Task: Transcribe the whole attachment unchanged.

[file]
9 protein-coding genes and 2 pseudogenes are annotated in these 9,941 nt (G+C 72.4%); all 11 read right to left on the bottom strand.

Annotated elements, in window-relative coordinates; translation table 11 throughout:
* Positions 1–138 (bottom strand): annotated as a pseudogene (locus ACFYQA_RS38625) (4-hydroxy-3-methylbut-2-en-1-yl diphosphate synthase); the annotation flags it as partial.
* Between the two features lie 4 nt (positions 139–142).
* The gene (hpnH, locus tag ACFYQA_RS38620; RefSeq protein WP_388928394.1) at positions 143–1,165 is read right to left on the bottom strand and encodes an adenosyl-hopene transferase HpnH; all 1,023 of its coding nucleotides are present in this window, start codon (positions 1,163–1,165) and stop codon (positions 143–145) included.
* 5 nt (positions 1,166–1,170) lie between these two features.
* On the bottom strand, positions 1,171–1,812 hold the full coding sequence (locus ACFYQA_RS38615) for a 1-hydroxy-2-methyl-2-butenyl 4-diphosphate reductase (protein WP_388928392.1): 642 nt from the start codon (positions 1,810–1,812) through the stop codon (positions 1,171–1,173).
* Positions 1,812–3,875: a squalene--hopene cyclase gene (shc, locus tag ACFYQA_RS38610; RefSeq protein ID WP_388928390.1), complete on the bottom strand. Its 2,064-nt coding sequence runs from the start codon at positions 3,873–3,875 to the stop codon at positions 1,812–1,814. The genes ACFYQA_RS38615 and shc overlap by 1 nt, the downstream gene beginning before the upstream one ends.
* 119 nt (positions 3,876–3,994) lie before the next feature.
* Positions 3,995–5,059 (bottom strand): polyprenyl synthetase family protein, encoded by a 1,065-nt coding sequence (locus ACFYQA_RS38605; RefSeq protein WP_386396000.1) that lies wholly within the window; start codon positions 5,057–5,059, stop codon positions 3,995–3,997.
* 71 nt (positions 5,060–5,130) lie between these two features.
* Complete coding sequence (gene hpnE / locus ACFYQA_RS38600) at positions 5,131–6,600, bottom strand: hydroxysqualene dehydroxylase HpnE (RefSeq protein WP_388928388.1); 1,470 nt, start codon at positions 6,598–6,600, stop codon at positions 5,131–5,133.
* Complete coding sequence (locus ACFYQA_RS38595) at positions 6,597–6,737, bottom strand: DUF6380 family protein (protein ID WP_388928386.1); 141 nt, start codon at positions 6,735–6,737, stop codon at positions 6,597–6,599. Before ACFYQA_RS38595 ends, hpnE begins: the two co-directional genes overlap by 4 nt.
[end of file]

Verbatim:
9 protein-coding genes and 2 pseudogenes are annotated in these 9,941 nt (G+C 72.4%); all 11 read right to left on the bottom strand.

Annotated elements, in window-relative coordinates; translation table 11 throughout:
* Positions 1–138 (bottom strand): annotated as a pseudogene (locus ACFYQA_RS38625) (4-hydroxy-3-methylbut-2-en-1-yl diphosphate synthase); the annotation flags it as partial.
* Between the two features lie 4 nt (positions 139–142).
* The gene (hpnH, locus tag ACFYQA_RS38620; RefSeq protein WP_388928394.1) at positions 143–1,165 is read right to left on the bottom strand and encodes an adenosyl-hopene transferase HpnH; all 1,023 of its coding nucleotides are present in this window, start codon (positions 1,163–1,165) and stop codon (positions 143–145) included.
* 5 nt (positions 1,166–1,170) lie between these two features.
* On the bottom strand, positions 1,171–1,812 hold the full coding sequence (locus ACFYQA_RS38615) for a 1-hydroxy-2-methyl-2-butenyl 4-diphosphate reductase (protein WP_388928392.1): 642 nt from the start codon (positions 1,810–1,812) through the stop codon (positions 1,171–1,173).
* Positions 1,812–3,875: a squalene--hopene cyclase gene (shc, locus tag ACFYQA_RS38610; RefSeq protein ID WP_388928390.1), complete on the bottom strand. Its 2,064-nt coding sequence runs from the start codon at positions 3,873–3,875 to the stop codon at positions 1,812–1,814. The genes ACFYQA_RS38615 and shc overlap by 1 nt, the downstream gene beginning before the upstream one ends.
* 119 nt (positions 3,876–3,994) lie before the next feature.
* Positions 3,995–5,059 (bottom strand): polyprenyl synthetase family protein, encoded by a 1,065-nt coding sequence (locus ACFYQA_RS38605; RefSeq protein WP_386396000.1) that lies wholly within the window; start codon positions 5,057–5,059, stop codon positions 3,995–3,997.
* 71 nt (positions 5,060–5,130) lie between these two features.
* Complete coding sequence (gene hpnE / locus ACFYQA_RS38600) at positions 5,131–6,600, bottom strand: hydroxysqualene dehydroxylase HpnE (RefSeq protein WP_388928388.1); 1,470 nt, start codon at positions 6,598–6,600, stop codon at positions 5,131–5,133.
* Complete coding sequence (locus ACFYQA_RS38595) at positions 6,597–6,737, bottom strand: DUF6380 family protein (protein ID WP_388928386.1); 141 nt, start codon at positions 6,735–6,737, stop codon at positions 6,597–6,599. Before ACFYQA_RS38595 ends, hpnE begins: the two co-directional genes overlap by 4 nt.